The colorectal cancer project will take place in three stages. At each stage, assays will be tested in pilot biomarker projects aimed at improving the detection of colorectal cancer in plasma samples. In the first stage, which is already taking place, four 8-plex panel assays are being tested. In the second stage, anticipated to begin in about a year, four 30-plex panel assays will be tested, followed by four 50-plex assays, two years from now.
[ pagebreak ]
During the ramp-up, Olink designed and validated sequence sets that could then be coupled to target-specific antibodies for the protein-to-DNA conversion reactions.
Increasing the Plex
For Olink, Proactive is a chance to improve its PLA platform, which the company has been developing since its inception in 2004 [See PM 11/05/04].
"It's part of our plan to develop our capabilities to become a biomarker research provider," Fredriksson said, "and this is a perfect opportunity for us to pilot our technology together with our partners and use these funds to build our capacity to even higher levels to become a leading provider of these types of services."
The PLA technology is based on proximity probes containing oligonucleotide-labeled antibodies designed to bind to proteins. The probes form amplifiable tag sequences upon ligation when they are brought in proximity.
Because the protein targets are represented as DNA signatures, they can be amplified and analyzed by other methods such as PCR-based techniques.
One version of the technology is commercially available under the Duolink name for the detection of protein-protein interactions in fixed cells and tissues.
For its work with Proactive, however, the company will be using a version in which proteins will be detected by binding of the PLA probes — antibodies coupled to DNA strands — in solution in a homogeneous reaction, which are then converted to a PCR amplicon.
The potential of Olink's technology was what drew Brünner's interest in Proactive, he said.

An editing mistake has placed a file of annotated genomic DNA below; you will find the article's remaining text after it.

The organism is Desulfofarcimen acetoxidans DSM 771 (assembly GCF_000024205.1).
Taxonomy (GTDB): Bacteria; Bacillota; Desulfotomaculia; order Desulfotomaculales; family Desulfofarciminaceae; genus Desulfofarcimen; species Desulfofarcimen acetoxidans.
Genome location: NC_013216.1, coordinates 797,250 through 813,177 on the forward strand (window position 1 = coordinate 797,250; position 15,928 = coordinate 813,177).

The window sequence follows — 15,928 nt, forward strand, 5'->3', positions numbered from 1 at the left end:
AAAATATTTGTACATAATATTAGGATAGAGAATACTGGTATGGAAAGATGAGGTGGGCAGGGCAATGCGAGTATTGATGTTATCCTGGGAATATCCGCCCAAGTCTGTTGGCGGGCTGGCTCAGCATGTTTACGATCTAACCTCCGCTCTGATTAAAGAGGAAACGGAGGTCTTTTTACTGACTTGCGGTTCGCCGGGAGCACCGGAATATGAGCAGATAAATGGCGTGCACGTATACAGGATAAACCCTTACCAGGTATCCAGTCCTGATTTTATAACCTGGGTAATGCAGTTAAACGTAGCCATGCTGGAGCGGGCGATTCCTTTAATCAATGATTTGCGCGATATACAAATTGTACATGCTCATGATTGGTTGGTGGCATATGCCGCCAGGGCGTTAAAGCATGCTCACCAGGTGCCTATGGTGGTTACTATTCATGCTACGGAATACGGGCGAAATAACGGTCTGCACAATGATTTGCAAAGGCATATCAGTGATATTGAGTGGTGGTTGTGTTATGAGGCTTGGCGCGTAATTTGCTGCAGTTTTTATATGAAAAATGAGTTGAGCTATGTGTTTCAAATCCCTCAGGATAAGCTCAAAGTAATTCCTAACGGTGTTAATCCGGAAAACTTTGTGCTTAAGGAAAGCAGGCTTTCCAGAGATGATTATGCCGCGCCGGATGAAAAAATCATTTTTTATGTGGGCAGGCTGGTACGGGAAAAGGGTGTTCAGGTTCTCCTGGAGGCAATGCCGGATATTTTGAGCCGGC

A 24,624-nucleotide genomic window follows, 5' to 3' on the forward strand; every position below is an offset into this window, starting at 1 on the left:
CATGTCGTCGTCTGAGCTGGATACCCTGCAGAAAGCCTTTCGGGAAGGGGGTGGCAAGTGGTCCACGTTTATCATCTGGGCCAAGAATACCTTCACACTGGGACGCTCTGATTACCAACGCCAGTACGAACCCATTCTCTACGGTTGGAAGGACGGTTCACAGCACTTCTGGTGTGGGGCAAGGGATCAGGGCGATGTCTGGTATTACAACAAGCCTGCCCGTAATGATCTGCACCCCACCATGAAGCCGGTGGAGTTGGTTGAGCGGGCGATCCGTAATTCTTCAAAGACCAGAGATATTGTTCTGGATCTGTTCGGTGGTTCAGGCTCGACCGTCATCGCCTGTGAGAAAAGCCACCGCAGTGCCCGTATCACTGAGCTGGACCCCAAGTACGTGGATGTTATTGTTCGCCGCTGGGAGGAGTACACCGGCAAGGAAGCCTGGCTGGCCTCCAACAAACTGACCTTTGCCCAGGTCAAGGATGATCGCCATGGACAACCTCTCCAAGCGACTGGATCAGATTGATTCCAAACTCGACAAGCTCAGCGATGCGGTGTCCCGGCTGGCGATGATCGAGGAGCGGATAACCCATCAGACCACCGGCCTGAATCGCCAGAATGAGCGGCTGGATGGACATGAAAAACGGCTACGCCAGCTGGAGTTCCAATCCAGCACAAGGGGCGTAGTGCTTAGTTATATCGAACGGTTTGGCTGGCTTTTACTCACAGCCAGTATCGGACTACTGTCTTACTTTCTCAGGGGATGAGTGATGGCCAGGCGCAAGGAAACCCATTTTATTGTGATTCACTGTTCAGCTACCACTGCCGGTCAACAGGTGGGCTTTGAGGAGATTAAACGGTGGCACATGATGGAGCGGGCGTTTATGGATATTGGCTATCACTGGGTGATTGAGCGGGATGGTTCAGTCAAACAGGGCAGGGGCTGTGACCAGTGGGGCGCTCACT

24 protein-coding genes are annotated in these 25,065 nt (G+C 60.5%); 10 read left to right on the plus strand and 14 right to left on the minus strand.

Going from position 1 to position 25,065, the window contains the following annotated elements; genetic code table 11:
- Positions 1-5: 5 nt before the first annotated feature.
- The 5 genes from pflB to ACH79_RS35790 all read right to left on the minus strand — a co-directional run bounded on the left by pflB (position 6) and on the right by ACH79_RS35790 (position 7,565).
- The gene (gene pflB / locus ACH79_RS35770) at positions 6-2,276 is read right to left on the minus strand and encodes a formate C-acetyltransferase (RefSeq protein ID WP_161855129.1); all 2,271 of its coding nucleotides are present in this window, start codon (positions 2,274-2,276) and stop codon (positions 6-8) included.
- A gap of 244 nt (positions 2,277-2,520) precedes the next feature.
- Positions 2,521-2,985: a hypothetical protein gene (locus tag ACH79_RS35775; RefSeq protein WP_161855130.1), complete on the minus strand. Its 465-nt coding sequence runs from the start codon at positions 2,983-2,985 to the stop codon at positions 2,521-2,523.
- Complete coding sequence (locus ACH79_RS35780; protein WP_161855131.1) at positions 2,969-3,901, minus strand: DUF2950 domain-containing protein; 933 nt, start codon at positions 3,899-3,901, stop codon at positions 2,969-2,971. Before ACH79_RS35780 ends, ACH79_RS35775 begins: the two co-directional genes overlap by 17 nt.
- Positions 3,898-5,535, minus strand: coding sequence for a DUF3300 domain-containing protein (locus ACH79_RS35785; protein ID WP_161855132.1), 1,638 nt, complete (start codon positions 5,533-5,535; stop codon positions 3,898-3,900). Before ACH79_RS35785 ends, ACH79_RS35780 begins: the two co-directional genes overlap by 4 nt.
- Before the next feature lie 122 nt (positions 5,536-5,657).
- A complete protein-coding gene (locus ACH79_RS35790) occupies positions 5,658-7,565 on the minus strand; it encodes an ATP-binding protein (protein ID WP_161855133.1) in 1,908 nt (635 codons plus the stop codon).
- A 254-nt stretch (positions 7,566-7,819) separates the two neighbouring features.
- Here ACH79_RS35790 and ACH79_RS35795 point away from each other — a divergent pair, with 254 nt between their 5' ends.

"We have these huge tissue and blood repositories that fit extremely well to test the concept" of the PLA technology, he said. "For me, it's a natural link to link the basic research that they are doing in Olink … with our repositories so we can immediately test out the concept."
Brünner's lab also builds its own ELISAs, and the PLA "is just another way to do ELISA, but now you can do multiplexing."
As part of the initiative, the participants also will be looking to develop multivariate data analysis and data management tools, reagents, and manufacturing procedures, Fredriksson said.
The consortium chose to work with blood despite its complexity, which has flummoxed many researchers. Blood has a wide dynamic range, at least 10 orders of magnitude, but the 10 most common proteins in blood account for 90 percent of all proteins found in blood, masking the remaining 10 percent that may contain the most important disease-related information.
According to Fredriksson, one of the advantages of its PLA technology is that it can find things in blood that mass spectrometry, for instance, cannot. Mass spectrometry is the dominant technology in biomarker discovery and detection, but has a sensitivity of only about 1 nanomolar of concentration, Fredriksson said. In contrast, PLA has a sensitivity going below the picomolar level "which means we can look at putative markers which are present in plasma 10,000 times lower in concentration than any mass spectrometry-based study can look at," he added.
"We will be enabling the analysis, for the first time, of hundreds of markers in small sample-volumes, and what that will bring to the biomarker world will be very exciting," Fredriksson said.